Christmas Dinner Advice Needed – Making Brisket in December


 

BenM

TVWBB Fan
Good morning all.

My wife and I always host Christmas dinner at our house. Usually it is a small gathering of 4-6 folks in total. This year, that has increased to 12 people. Instead of the usual ham, I decided to go big and make brisket. I picked up a beautiful, 20-poond USDA Prime brisket from Wild Fork (my go-to meat supplier). Now, I've cooked them before, but always in the warmer months, never in December. I live in NY, so the weather will probably be in the 30 degree range (or even lower). We could even get slammed with snow, who knows?

Normally, I start around 8 am, and let it go for about 5 hours. I do my IT checks, cook an additional few hours or so, wrap, and cook a few more hours. I then warp it in a blanket and place it in my cooler or in my oven set on warm. I usually hold it for several hours before serving. Given the elements and the size, should I change my normal approach to cooking this bad boy? I am planning on eating around 7 pm.

Any advice, suggestions, insights, etc. would be greatly appreciate.

Thank you and Happy Thanksgiving to everyone!

Peace,

Ben
 

JKalchik

TVWBB Guru
Probably the biggest thing will be to keep the wind off the smoker. Gee, there's an idea..... bank the snowbanks up around the smoker? :D
 

BenM

TVWBB Fan
LOL

Maybe the group and I can come up with some sort of wind blocker to be used for smokers? Then we all go on Shark Tank and ask for $250,000 for 10% of our company. Hey. we can dream, can't we?
 

JKalchik

TVWBB Guru
<snicker> I have to admit, I'm THOROUGHLY spoiled by my fully insulated gravity fed cabinet smoker, it's nearly completely unaffected by ambient weather. We ain't gonna talk about how much I spent on steel alone. Wind drove me crazy with the horizontal offset I used to have.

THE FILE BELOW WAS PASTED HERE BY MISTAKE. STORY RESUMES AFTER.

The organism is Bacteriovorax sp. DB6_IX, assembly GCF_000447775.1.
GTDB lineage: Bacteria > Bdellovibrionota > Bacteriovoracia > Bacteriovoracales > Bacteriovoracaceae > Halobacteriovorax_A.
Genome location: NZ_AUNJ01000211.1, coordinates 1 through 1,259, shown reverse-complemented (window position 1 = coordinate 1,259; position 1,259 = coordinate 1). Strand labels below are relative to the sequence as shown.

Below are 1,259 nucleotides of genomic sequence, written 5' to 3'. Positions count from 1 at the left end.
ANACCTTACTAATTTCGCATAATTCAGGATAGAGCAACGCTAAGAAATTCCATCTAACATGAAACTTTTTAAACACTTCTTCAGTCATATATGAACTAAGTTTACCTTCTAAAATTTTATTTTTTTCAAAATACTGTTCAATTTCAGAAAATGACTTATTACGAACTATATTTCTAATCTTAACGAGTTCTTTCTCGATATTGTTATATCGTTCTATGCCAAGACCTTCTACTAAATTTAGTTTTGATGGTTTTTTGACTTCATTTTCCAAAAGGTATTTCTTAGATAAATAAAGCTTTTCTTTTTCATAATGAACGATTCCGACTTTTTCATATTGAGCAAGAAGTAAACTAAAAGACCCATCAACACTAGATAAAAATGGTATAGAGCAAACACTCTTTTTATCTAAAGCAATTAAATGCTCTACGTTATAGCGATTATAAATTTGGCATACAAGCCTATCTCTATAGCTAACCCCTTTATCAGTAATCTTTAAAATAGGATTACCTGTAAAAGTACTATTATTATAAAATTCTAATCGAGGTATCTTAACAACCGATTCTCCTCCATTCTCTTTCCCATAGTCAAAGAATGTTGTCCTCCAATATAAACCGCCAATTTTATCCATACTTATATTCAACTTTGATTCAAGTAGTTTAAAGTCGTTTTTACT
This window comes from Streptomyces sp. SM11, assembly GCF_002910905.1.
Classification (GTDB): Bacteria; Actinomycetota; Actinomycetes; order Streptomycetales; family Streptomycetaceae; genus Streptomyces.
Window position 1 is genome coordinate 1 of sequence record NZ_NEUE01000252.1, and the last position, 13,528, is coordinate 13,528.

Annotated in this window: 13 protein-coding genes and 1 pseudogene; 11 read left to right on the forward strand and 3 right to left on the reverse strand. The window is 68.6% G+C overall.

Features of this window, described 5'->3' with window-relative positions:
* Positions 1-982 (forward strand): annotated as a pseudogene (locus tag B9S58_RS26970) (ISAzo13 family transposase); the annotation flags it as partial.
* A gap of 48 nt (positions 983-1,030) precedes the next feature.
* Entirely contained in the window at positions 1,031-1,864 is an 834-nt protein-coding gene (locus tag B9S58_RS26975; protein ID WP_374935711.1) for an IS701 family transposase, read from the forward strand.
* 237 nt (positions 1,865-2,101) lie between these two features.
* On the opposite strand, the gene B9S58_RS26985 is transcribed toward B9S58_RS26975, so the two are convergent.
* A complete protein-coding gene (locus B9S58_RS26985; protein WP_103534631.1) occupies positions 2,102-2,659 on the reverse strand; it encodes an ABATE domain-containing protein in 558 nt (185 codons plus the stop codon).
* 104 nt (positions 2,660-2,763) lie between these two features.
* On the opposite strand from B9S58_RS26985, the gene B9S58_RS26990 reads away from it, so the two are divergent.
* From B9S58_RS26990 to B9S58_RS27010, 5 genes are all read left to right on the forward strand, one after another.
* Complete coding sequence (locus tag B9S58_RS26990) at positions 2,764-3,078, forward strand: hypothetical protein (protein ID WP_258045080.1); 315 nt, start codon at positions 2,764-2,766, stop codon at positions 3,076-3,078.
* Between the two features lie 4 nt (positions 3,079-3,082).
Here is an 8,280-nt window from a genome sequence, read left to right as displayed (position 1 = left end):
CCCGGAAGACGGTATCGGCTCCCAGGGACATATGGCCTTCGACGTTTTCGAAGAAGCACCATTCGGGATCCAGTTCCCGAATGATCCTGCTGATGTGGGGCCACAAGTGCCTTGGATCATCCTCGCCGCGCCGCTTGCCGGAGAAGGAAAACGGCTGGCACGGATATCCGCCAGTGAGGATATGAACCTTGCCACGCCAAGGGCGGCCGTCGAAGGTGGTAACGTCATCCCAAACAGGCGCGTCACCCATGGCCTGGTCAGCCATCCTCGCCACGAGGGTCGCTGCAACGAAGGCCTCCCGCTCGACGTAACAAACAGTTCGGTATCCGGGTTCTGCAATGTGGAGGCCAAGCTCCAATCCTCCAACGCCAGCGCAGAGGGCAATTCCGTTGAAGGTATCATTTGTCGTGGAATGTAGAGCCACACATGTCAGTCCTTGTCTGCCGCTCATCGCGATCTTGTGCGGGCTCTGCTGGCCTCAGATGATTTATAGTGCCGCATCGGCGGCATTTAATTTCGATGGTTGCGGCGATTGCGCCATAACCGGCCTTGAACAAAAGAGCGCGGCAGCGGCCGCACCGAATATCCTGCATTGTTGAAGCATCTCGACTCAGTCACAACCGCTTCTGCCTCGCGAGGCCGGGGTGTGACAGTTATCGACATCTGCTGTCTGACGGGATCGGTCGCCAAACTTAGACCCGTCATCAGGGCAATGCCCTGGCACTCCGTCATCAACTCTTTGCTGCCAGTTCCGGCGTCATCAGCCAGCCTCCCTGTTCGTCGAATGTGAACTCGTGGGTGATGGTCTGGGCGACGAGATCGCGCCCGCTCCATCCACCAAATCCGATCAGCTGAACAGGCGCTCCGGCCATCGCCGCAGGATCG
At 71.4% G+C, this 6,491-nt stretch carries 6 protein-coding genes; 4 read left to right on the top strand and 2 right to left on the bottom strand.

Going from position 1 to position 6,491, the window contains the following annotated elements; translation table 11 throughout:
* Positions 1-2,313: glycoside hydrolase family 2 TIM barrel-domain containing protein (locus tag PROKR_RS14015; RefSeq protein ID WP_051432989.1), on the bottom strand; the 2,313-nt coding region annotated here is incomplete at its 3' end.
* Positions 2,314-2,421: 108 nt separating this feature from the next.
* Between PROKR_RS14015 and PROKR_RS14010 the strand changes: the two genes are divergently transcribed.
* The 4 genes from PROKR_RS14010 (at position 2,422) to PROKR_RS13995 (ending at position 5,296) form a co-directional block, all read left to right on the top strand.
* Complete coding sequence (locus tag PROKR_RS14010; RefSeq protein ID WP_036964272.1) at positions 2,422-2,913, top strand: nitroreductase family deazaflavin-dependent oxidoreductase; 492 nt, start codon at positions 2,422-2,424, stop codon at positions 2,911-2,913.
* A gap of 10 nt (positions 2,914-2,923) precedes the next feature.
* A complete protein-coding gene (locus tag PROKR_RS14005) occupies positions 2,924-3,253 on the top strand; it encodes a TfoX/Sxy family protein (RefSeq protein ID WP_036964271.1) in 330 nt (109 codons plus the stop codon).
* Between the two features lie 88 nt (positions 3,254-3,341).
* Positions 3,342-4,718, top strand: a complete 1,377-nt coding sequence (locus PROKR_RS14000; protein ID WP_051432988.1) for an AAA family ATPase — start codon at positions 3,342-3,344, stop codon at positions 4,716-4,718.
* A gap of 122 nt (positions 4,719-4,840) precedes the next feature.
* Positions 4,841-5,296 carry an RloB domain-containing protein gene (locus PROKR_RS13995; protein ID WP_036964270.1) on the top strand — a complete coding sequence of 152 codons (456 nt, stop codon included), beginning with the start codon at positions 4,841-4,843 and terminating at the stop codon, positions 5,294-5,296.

In all honesty, anything that you can do to keep the wind off will help. Sheets of plywood, even stretched tarps over a frame. There's a few people around here who've set up wind breaks. Welding blankets can also be useful.
 

BFletcher

TVWBB Emerald Member
I'm not an expert but you noted that you usually hold them several hours before serving. In my feeble mind it sounds like your historic approach would offer an adequate cushion of time for your December cook. I could see, however, that you would need to start with a greater number of lit coals (or whatever) in December than what you do in warmer months in order to achieve a similar pit temp.

Being mindful of wind as noted above is also an important element.

Good luck!
 

MikeCantell

TVWBB Pro
I have never cooked 1 quicker than 14 hours up to 22 hours, I don't run hot and fast so not much help, good advice smoke for 3-4 hours finish in the oven but it needs to be put on a cooling rack to keep it out of the grease so it doesn't deep fry. Make sure it's a deep pan as the grease can be a lot.
 

Chris Allingham

Administrator
Staff member
Maybe the group and I can come up with some sort of wind blocker to be used for smokers?
There's nothing WSM related you can think of that I've not already written about on The Virtual Weber Bullet over the past 25 years, including various wind breaks and enclosures. :)

 

Jerry N.

TVWBB Emerald Member
Your rest time of several hours is a great cushion and I would just go about your cook as you normally do. The comments about wind are appropriate but you don't have to go crazy. Just move your smoker to the side of the house that will block the wind. If it's really windy, you may need to have a better plan. Cold is not an issue but if you look at the weather a few days before and a storm is brewing, you'll have to adjust. Either a windbreak or default to the oven.
 

Timothy F. Lewis